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Here is a quote from Siddhartha from which I am having a little trouble understanding the declension of the article in bold:

"Im Schatten des Hauses, in der Sonne des Flußufers bei den Booten, im Schatten des Salwaldes, im Schatten des Feigenbaumes wuchs Siddahartha auf, der schöne Sohn des Brahmanen, der junge Falke, zusammen mit Govinda, seinem Freunde, dem Brahmanensohn".

I'm looking for an explanation on why dem Brahmanensohn is Dative here, couldn't understand it for myself.

Am I right in assuming the translation for this last part is as follows:

"...the beautiful son of the Brahmins, the young Falcon, together with Govinda, girlfriend of his, the son of the Brahmins."?

It feels that should be nominative but I'm just beginning with grammar so there is probably something basic I'm missing here.

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    There is no girlfriend. "Govinda, seinem Freunde, dem Brahmanensohn" is one single person and a male friend. And Siddahartha "wuchs mit ihm auf", "ihm" referring to that friend. – Javatasse Sep 14 '18 at 16:18
  • Oh, ok, I forgot female friend was Freundin. Thanks a lot. Govinda sounded too much of a female name to my ears. – Delta Sep 14 '18 at 16:19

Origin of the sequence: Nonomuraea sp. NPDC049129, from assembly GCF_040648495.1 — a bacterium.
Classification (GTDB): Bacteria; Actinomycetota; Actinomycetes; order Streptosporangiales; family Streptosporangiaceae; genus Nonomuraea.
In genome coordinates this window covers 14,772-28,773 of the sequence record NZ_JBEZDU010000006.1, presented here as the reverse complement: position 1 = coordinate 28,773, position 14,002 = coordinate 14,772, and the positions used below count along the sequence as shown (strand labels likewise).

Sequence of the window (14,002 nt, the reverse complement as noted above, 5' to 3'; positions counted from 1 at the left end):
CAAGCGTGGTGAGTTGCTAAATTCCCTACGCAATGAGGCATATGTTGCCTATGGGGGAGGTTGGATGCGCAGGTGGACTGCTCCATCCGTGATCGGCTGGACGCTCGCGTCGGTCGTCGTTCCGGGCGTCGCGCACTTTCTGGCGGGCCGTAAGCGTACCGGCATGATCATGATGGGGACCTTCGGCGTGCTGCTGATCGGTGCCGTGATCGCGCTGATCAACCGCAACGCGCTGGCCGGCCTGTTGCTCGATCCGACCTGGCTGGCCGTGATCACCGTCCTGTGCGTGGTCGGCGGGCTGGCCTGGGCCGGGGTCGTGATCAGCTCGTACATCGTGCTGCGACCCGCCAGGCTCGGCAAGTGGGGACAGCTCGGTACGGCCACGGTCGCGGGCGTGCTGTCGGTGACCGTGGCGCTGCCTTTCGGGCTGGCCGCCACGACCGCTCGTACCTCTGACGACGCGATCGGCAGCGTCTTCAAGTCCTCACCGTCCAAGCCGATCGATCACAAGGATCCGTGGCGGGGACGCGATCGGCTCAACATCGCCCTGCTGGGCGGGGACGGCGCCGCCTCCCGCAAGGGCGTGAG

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    I think I get it. So "dem Brahmanensohn" is referring to Govinda, and not Siddhartha? – Delta Sep 14 '18 at 16:21
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    "So "dem Brahmanensohn" is referring to Govinda, and not Siddhartha?" Yes, that's correct. – Javatasse Sep 14 '18 at 17:22
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that part simplifies to

... zusammen mit dem Brahmanensohn ...

(Govinda, and seinem Freunde is simply a list of additional denominations for the same person)

And mit is a preposition that takes the dative.

  • Thank you. I was having trouble visualizing that because of the ordering of the phrases. – Delta Sep 14 '18 at 16:42
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    The ordering is for creating a climax. The last item gets most attention. – Janka Sep 14 '18 at 17:35
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mit Govinda, seinem Freunde, dem Brahmanensohn

mit requires Dativ case. Govinda, seinem Freunde, dem Brahmanensohn are all in Dativ.

seinem Freunde is easily recognizable as an apposition. Somewhat surprisingly this sentence has a second one with dem Brahmanensohn. That's fairly uncommon in ordinary German. You find it relatively often in religious texts (e.g., Dem Messias, dem Gesandten Gottes, dem Erlöser, dem Gottessohn jubelten sie zu.). Hesse adopted this style conscientiously, when he wrote Siddharta.

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